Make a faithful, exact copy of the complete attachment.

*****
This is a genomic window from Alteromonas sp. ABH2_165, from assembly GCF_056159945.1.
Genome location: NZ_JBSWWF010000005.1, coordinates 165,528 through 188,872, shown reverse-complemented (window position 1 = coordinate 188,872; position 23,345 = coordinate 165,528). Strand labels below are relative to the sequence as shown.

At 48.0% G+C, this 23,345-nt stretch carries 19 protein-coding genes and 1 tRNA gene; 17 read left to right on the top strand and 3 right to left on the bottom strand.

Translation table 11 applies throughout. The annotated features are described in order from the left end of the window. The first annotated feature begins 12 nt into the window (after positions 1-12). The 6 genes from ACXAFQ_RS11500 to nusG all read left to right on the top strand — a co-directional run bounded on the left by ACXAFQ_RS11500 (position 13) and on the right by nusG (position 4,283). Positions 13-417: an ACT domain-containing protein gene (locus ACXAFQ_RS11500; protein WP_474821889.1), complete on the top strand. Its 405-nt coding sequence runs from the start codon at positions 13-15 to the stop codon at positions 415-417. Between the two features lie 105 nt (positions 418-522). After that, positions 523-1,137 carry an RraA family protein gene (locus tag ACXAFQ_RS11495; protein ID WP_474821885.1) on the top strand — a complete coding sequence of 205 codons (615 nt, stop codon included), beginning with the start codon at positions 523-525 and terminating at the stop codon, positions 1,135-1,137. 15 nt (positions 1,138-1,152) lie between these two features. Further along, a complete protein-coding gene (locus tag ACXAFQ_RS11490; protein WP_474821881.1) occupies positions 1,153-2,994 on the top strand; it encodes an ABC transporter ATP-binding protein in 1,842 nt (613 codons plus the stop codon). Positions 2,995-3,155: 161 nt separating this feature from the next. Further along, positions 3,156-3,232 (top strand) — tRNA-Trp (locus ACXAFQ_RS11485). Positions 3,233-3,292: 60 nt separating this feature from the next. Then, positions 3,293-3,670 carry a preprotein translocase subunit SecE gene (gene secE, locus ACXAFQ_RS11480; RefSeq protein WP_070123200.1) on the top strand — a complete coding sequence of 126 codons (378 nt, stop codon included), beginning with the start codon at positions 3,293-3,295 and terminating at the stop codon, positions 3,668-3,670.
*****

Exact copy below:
This is a genomic window from Alteromonas sp. ABH2_165, from assembly GCF_056159945.1.
Genome location: NZ_JBSWWF010000005.1, coordinates 165,528 through 188,872, shown reverse-complemented (window position 1 = coordinate 188,872; position 23,345 = coordinate 165,528). Strand labels below are relative to the sequence as shown.

At 48.0% G+C, this 23,345-nt stretch carries 19 protein-coding genes and 1 tRNA gene; 17 read left to right on the top strand and 3 right to left on the bottom strand.

Translation table 11 applies throughout. The annotated features are described in order from the left end of the window. The first annotated feature begins 12 nt into the window (after positions 1-12). The 6 genes from ACXAFQ_RS11500 to nusG all read left to right on the top strand — a co-directional run bounded on the left by ACXAFQ_RS11500 (position 13) and on the right by nusG (position 4,283). Positions 13-417: an ACT domain-containing protein gene (locus ACXAFQ_RS11500; protein WP_474821889.1), complete on the top strand. Its 405-nt coding sequence runs from the start codon at positions 13-15 to the stop codon at positions 415-417. Between the two features lie 105 nt (positions 418-522). After that, positions 523-1,137 carry an RraA family protein gene (locus tag ACXAFQ_RS11495; protein ID WP_474821885.1) on the top strand — a complete coding sequence of 205 codons (615 nt, stop codon included), beginning with the start codon at positions 523-525 and terminating at the stop codon, positions 1,135-1,137. 15 nt (positions 1,138-1,152) lie between these two features. Further along, a complete protein-coding gene (locus tag ACXAFQ_RS11490; protein WP_474821881.1) occupies positions 1,153-2,994 on the top strand; it encodes an ABC transporter ATP-binding protein in 1,842 nt (613 codons plus the stop codon). Positions 2,995-3,155: 161 nt separating this feature from the next. Further along, positions 3,156-3,232 (top strand) — tRNA-Trp (locus ACXAFQ_RS11485). Positions 3,233-3,292: 60 nt separating this feature from the next. Then, positions 3,293-3,670 carry a preprotein translocase subunit SecE gene (gene secE, locus ACXAFQ_RS11480; RefSeq protein WP_070123200.1) on the top strand — a complete coding sequence of 126 codons (378 nt, stop codon included), beginning with the start codon at positions 3,293-3,295 and terminating at the stop codon, positions 3,668-3,670.